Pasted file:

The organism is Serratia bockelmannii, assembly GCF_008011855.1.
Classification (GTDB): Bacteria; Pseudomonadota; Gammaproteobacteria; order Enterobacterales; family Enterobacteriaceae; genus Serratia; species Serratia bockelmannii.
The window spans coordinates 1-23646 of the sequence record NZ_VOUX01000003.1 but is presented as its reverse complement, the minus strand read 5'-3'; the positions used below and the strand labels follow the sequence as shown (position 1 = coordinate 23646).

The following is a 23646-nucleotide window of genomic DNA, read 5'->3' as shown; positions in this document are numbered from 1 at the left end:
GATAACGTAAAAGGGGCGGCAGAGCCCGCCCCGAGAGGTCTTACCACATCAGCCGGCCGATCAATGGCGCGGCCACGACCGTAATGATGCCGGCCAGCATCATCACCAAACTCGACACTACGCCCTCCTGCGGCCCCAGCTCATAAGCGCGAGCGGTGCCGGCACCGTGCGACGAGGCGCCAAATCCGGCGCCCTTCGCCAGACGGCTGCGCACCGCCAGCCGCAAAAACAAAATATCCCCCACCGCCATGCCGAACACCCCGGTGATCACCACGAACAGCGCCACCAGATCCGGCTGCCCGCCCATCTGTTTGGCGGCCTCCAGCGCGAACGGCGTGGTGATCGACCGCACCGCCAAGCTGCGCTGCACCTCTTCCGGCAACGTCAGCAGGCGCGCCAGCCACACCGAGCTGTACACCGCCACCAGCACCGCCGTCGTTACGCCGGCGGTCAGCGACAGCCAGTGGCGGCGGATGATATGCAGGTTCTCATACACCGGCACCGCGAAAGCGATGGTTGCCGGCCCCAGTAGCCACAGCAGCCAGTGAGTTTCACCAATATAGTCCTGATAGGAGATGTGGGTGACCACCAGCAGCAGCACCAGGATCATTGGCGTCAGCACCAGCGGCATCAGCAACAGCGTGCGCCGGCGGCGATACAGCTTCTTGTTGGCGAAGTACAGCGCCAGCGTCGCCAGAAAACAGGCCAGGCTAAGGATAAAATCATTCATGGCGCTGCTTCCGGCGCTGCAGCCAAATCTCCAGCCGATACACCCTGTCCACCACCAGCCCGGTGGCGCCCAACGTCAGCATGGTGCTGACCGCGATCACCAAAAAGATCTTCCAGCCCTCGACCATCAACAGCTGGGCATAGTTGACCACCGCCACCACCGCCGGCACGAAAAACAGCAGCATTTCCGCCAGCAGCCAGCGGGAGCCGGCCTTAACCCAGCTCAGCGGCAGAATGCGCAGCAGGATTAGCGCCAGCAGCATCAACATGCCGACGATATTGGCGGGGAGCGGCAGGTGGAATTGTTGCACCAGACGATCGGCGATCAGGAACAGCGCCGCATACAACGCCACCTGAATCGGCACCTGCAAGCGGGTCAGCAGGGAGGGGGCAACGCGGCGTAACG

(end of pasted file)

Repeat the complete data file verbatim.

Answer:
The organism is Serratia bockelmannii, assembly GCF_008011855.1.
Classification (GTDB): Bacteria; Pseudomonadota; Gammaproteobacteria; order Enterobacterales; family Enterobacteriaceae; genus Serratia; species Serratia bockelmannii.
The window spans coordinates 1-23646 of the sequence record NZ_VOUX01000003.1 but is presented as its reverse complement, the minus strand read 5'-3'; the positions used below and the strand labels follow the sequence as shown (position 1 = coordinate 23646).

The following is a 23646-nucleotide window of genomic DNA, read 5'->3' as shown; positions in this document are numbered from 1 at the left end:
GATAACGTAAAAGGGGCGGCAGAGCCCGCCCCGAGAGGTCTTACCACATCAGCCGGCCGATCAATGGCGCGGCCACGACCGTAATGATGCCGGCCAGCATCATCACCAAACTCGACACTACGCCCTCCTGCGGCCCCAGCTCATAAGCGCGAGCGGTGCCGGCACCGTGCGACGAGGCGCCAAATCCGGCGCCCTTCGCCAGACGGCTGCGCACCGCCAGCCGCAAAAACAAAATATCCCCCACCGCCATGCCGAACACCCCGGTGATCACCACGAACAGCGCCACCAGATCCGGCTGCCCGCCCATCTGTTTGGCGGCCTCCAGCGCGAACGGCGTGGTGATCGACCGCACCGCCAAGCTGCGCTGCACCTCTTCCGGCAACGTCAGCAGGCGCGCCAGCCACACCGAGCTGTACACCGCCACCAGCACCGCCGTCGTTACGCCGGCGGTCAGCGACAGCCAGTGGCGGCGGATGATATGCAGGTTCTCATACACCGGCACCGCGAAAGCGATGGTTGCCGGCCCCAGTAGCCACAGCAGCCAGTGAGTTTCACCAATATAGTCCTGATAGGAGATGTGGGTGACCACCAGCAGCAGCACCAGGATCATTGGCGTCAGCACCAGCGGCATCAGCAACAGCGTGCGCCGGCGGCGATACAGCTTCTTGTTGGCGAAGTACAGCGCCAGCGTCGCCAGAAAACAGGCCAGGCTAAGGATAAAATCATTCATGGCGCTGCTTCCGGCGCTGCAGCCAAATCTCCAGCCGATACACCCTGTCCACCACCAGCCCGGTGGCGCCCAACGTCAGCATGGTGCTGACCGCGATCACCAAAAAGATCTTCCAGCCCTCGACCATCAACAGCTGGGCATAGTTGACCACCGCCACCACCGCCGGCACGAAAAACAGCAGCATTTCCGCCAGCAGCCAGCGGGAGCCGGCCTTAACCCAGCTCAGCGGCAGAATGCGCAGCAGGATTAGCGCCAGCAGCATCAACATGCCGACGATATTGGCGGGGAGCGGCAGGTGGAATTGTTGCACCAGACGATCGGCGATCAGGAACAGCGCCGCATACAACGCCACCTGAATCGGCACCTGCAAGCGGGTCAGCAGGGAGGGGGCAACGCGGCGTAACG